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Memory refresher. RG58/u VS RG6

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scanmanmi

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#1
When I switched the base to RG6 for 800mhz it worked great. I am looking at mobile 800 antennas but the seperate bases come with RG58/u. Please refresh my memory on what the /U means because I don't think 58 would be good for 800mhz. Should i get a mobile base with RG6 (if I can find one)?
 
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#2
The "RG" designator dates back to at least WW2 and comes from a "Radio Guide" military specification. The "U" stands for general utility use, probably from the same era.

Personally I don't use RG-6 for 50 ohm radio/antenna use and instead go with LMR240 or larger cables when loss becomes a problem. You can find NMO type mounts that will accept LMR240 cable or transition from RG-58 to something larger within a few inches of the antenna if the RG-58 is permanently attached.
prcguy


When I switched the base to RG6 for 800mhz it worked great. I am looking at mobile 800 antennas but the seperate bases come with RG58/u. Please refresh my memory on what the /U means because I don't think 58 would be good for 800mhz. Should i get a mobile base with RG6 (if I can find one)?
 

jwt873

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#3
For mobile use the feedline length will only be around 4 to 8 feet. Practically speaking, the loss presented by RG58 for those lengths is negligible.

Plus, I don't think you'll find commercially sold antenna systems with RG6 on the antenna mounts. The antennas will be for 50 ohm systems and RG6 is 75 ohm.
 
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#4
I would avoid using RG-6 in a mobile application, the cable is not designed for that environment and you will not find NMO mounts that are designed for that cable.

Look for mounts made with LMR-195 or RF-195. Same size as RG-58 so you can use the same connectors and it's less loss which makes a difference at 800MHz.

LMR-240 would be better, I've made up mounts with LMR-240 but I've never seen them come pre-built.
 
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#5
I would avoid using RG-6 in a mobile application, the cable is not designed for that environment and you will not find NMO mounts that are designed for that cable.

Look for mounts made with LMR-195 or RF-195. Same size as RG-58 so you can use the same connectors and it's less loss which makes a difference at 800MHz.

LMR-240 would be better, I've made up mounts with LMR-240 but I've never seen them come pre-built.


Tessco just subbed 130+ NMO kits on one of my orders for kits with RG-8x instead of RG-58. RG-8x is the same diameter as LMR-240 for those who didn’t know.


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#6
I beleive RG58 are not specified for use over 450MHz. What is important in a modern vehicle with all its computers and datasignals on all wires is to use a good shielded coax, double screen. There is low loss double screen version of RG58 that are suitable to use.

/Ubbe
 
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#7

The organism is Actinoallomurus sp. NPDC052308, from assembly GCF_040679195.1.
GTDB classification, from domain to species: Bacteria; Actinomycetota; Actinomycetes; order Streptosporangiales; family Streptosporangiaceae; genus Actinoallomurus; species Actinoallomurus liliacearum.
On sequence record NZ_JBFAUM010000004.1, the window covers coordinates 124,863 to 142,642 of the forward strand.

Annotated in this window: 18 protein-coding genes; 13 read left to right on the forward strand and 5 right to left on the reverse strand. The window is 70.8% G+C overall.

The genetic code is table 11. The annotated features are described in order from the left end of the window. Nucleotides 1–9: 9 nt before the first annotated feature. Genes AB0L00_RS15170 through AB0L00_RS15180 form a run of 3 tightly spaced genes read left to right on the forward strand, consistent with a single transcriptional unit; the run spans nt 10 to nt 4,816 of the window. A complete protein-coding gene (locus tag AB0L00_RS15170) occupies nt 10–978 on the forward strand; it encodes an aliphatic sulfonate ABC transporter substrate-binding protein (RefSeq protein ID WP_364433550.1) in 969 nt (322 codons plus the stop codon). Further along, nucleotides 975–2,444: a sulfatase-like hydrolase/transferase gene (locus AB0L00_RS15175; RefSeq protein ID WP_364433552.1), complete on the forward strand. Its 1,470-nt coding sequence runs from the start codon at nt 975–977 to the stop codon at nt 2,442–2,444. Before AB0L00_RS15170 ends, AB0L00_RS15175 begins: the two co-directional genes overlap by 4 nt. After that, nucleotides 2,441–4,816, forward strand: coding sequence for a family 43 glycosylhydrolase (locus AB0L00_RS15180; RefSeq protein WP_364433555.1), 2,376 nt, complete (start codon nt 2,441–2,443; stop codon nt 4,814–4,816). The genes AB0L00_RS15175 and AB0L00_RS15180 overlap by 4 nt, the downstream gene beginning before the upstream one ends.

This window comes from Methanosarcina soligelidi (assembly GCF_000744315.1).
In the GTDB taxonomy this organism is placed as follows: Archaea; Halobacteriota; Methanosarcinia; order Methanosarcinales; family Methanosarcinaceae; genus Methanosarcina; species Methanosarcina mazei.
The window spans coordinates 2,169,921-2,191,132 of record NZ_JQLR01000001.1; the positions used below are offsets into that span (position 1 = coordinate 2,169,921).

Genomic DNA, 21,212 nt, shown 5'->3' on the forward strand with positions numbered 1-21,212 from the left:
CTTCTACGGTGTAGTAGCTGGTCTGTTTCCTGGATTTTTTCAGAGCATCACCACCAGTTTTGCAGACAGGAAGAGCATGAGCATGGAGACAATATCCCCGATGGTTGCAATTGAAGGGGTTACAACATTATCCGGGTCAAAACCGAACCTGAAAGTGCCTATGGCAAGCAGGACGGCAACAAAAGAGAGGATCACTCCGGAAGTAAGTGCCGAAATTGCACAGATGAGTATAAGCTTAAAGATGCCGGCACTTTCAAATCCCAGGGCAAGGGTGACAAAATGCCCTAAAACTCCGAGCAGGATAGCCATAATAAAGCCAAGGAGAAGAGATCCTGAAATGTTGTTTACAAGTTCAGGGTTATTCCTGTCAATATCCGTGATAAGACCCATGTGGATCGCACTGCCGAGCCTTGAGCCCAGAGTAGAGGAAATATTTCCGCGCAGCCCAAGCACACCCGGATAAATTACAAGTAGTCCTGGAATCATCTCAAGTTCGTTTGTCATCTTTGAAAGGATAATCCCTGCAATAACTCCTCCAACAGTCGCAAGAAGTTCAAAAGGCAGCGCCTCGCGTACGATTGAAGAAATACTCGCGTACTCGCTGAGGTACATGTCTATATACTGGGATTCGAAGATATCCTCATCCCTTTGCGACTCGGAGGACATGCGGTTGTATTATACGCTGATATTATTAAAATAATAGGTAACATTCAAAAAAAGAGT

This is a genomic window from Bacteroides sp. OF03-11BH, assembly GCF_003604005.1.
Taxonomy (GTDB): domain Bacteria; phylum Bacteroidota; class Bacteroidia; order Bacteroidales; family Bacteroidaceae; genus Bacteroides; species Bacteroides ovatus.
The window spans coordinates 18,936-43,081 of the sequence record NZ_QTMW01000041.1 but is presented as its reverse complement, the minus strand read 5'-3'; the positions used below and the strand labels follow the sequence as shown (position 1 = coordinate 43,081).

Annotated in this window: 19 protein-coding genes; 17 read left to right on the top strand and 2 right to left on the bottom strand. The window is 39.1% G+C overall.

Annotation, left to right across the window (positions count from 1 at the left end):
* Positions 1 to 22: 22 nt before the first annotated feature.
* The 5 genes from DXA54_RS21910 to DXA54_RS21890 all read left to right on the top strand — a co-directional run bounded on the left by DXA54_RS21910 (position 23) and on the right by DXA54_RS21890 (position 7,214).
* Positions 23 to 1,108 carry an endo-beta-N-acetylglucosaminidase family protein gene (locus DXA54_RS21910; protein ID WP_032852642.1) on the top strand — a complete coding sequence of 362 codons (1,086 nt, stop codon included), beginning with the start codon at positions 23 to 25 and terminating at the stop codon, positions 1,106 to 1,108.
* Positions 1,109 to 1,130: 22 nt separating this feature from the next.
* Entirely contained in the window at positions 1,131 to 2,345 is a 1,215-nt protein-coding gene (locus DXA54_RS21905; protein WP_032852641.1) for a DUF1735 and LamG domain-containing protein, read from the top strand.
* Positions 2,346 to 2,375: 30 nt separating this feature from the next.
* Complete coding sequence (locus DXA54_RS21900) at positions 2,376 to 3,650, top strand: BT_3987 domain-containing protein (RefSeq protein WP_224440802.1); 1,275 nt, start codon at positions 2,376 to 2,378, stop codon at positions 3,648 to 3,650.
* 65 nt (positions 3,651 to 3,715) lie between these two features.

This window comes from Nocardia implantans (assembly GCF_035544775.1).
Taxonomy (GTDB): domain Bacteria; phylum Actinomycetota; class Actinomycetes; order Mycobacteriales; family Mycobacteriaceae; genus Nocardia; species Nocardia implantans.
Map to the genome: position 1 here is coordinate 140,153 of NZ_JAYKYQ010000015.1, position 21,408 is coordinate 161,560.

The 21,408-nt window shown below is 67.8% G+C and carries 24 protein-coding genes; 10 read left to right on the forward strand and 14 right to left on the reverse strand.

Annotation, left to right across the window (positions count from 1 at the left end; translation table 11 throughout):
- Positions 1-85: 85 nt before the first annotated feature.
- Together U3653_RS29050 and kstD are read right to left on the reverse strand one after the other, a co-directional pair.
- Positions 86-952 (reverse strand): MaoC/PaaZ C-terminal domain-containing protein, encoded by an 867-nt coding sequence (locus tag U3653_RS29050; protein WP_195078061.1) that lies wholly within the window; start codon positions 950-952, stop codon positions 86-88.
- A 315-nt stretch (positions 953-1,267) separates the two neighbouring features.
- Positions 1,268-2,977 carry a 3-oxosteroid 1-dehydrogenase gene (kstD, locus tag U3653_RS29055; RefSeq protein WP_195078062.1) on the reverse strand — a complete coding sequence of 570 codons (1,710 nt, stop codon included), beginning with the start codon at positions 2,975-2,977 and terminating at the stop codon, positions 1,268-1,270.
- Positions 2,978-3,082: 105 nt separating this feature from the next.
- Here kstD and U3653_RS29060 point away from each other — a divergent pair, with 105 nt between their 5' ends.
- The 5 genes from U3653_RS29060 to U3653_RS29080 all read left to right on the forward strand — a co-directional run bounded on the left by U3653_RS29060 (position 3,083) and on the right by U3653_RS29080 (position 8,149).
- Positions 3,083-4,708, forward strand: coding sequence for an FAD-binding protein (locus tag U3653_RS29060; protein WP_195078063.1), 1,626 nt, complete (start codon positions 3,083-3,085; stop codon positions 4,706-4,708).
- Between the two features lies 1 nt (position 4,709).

RG-58 will work well up past 450MHz. Depending on what manufacturer you look at, you'll see it spec'd up to 5gHz.
Of course performance is going to be pretty bad up that high.

As for 800MHz use, it'll be fine if your cable run is reasonable. I've got 40+ 800MHz mobiles at work and every one of them is using RG-58 coaxial cable between the radio and the NMO mount.

While it's not ideal, it'll work. For comparison…
10 feet of RG-58 will have 1.4db at 800MHz.
10 feet of LMR-240 will have 0.7db at 800MHz.

You won't hear that 0.7dB of difference in most cases, maybe at the fringes of coverage. Still, the price difference isn't much. Personally I'd probably go for the LMR-240 for my own use. At work, I'd have no problem using RG-58. Our system is designed well enough that 0.7dB of extra loss is going to break the system.

One thing to consider, though, is that LMR-240 has a solid center conductor, RG-58 has a stranded. It's easier to run RG-58 in a vehicle, although 240 is not impossible, it's just stiffer.

And, as others have said, You won't find RG-6 in a premade NMO mount kit. No reason for manufacturers to use a 75Ω cable in an environment that traditionally uses 50Ω.

For reference, 10 feet of RG-6 at 800MHz is going to have .87dB of loss. Better than RG-58, but again, you'll probably not be able to notice the difference.
 
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#8
RG-8X is the same size as LMR240 but its not the same. Last month I got a bunch of LMR240 cable assys from Talley and they subbed RG-8X on some of them without asking me. I complained because the needed frequency range was past 2GHz and I had quoted LMR240 to my customer. Talley had to make them over again with LMR240 at their cost.
prcguy

Tessco just subbed 130+ NMO kits on one of my orders for kits with RG-8x instead of RG-58. RG-8x is the same diameter as LMR-240 for those who didn’t know.


Sent from my iPhone using Tapatalk
 
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#9
RG-8X is the same size as LMR240 but its not the same. Last month I got a bunch of LMR240 cable assys from Talley and they subbed RG-8X on some of them without asking me. I complained because the needed frequency range was past 2GHz and I had quoted LMR240 to my customer. Talley had to make them over again with LMR240 at their cost.
prcguy
Yea...Tessco subbed them and forgot to send the Mini-U connectors on us (we had enough to get the job done with RG-58).
 
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